by Gilda Bonanno LLC http://www.gildabonanno.com/
When you have to speak to a crowd, how should you handle getting introduced?
1. Write your own introduction. Think about which of your many credentials or past experience examples will be most relevant to this particular audience. For example, I'm speaking at a Project Management Conference in May and I will include in my intro include the fact that I am a certified Project Management Professional (PMP). However, when I speak to groups of entrepreneurs and small business owners, I don't include that credential in my intro because it doesn't mean that much to that particular audience.
2. It is also helpful if the audience has a longer bio in front of them on your handout or in the invitation they received, so then your actual introduction can be much shorter - just a few sentences.
3. Find out who will introduce you and go over it on the phone or in person when you arrive early to the event. Ideally, have her or him practice reading it, in case there is difficult pronunciation or unusual emphasis required. For example, at a recent meeting I attended, the keynote speaker (legendary speaker Jim Cathcart, http://www.cathcart.com/) was introduced with a long list of all the unusual jobs he has held and the final words, "he may not be able to hold a job [pause] but he can hold an audience." This last line got a laugh as planned and which required practice for that pause to be effective.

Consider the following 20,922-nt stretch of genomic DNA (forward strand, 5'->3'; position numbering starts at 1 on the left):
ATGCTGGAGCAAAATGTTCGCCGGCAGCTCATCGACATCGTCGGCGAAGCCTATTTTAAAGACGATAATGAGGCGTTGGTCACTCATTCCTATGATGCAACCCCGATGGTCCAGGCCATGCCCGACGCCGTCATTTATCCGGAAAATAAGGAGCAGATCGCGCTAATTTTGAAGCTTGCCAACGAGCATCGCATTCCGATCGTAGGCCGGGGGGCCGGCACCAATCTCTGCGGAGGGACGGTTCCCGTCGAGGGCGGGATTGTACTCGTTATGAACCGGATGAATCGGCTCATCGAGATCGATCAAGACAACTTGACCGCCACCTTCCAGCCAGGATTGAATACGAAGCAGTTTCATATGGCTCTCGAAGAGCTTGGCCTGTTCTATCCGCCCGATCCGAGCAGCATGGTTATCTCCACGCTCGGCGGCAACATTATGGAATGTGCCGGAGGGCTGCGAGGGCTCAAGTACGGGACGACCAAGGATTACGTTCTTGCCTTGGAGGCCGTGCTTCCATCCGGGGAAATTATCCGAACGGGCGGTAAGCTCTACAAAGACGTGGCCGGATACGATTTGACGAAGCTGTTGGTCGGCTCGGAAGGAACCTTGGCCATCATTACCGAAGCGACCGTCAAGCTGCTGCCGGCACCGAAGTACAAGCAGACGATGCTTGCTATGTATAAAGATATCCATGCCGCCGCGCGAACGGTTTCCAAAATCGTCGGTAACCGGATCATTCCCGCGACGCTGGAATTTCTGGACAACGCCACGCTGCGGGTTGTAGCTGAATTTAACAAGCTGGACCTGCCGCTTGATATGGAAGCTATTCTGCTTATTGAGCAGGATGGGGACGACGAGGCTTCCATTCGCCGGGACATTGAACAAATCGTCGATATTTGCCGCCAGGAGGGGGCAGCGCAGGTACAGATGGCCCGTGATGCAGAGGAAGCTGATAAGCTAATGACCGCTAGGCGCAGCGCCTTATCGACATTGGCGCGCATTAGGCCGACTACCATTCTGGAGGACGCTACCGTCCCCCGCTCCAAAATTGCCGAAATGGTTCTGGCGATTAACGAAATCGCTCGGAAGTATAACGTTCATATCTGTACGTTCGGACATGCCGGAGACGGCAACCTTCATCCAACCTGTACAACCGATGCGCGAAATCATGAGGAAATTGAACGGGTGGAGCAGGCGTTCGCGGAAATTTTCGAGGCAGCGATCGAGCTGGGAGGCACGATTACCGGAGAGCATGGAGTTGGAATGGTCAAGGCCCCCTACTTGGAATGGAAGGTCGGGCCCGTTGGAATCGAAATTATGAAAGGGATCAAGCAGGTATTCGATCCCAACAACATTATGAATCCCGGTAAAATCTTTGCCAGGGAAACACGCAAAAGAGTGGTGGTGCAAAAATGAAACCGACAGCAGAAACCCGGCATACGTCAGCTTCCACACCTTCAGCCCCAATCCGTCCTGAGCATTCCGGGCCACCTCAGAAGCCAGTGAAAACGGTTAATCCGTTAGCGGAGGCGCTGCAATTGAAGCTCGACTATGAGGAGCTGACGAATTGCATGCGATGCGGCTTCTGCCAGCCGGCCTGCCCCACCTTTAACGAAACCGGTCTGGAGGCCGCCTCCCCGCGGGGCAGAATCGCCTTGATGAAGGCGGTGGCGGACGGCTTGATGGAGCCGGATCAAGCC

4. Bring two copies of the introduction to the event, to use "just in case." It should be printed on one sheet in large font so the person can read it easily without glasses. (I also include the phonetic spelling of my name - as in "Gilda"is pronounced "Jilda" in case a different person introduces than the one I talked with earlier).
5. While you are being introduced, look humble and smile gently. If you're uncomfortable looking at the audience during the intro which is praising you, then look at the introducer or somewhere just off to the side of the introducer (where it will not look like you are deliberately avoiding eye contact).
6. Have a backup plan in the rare case that you have to introduce yourself. This happened to my colleague, Lynn, at one of the first presentations she made to a professional group nearly 20 years ago. Lynn provided a written introduction to the client who agreed to introduce her. But when it was time to start, the client simply said, "Lynn will introduce herself"! Luckily, despite her surprise and relative inexperience, Lynn was able to recover, introduce herself and go on with her talk as planned. You can be sure that since that event, Lynn always brings a self-introduction with her!
Gilda's blog www.gildabonanno.com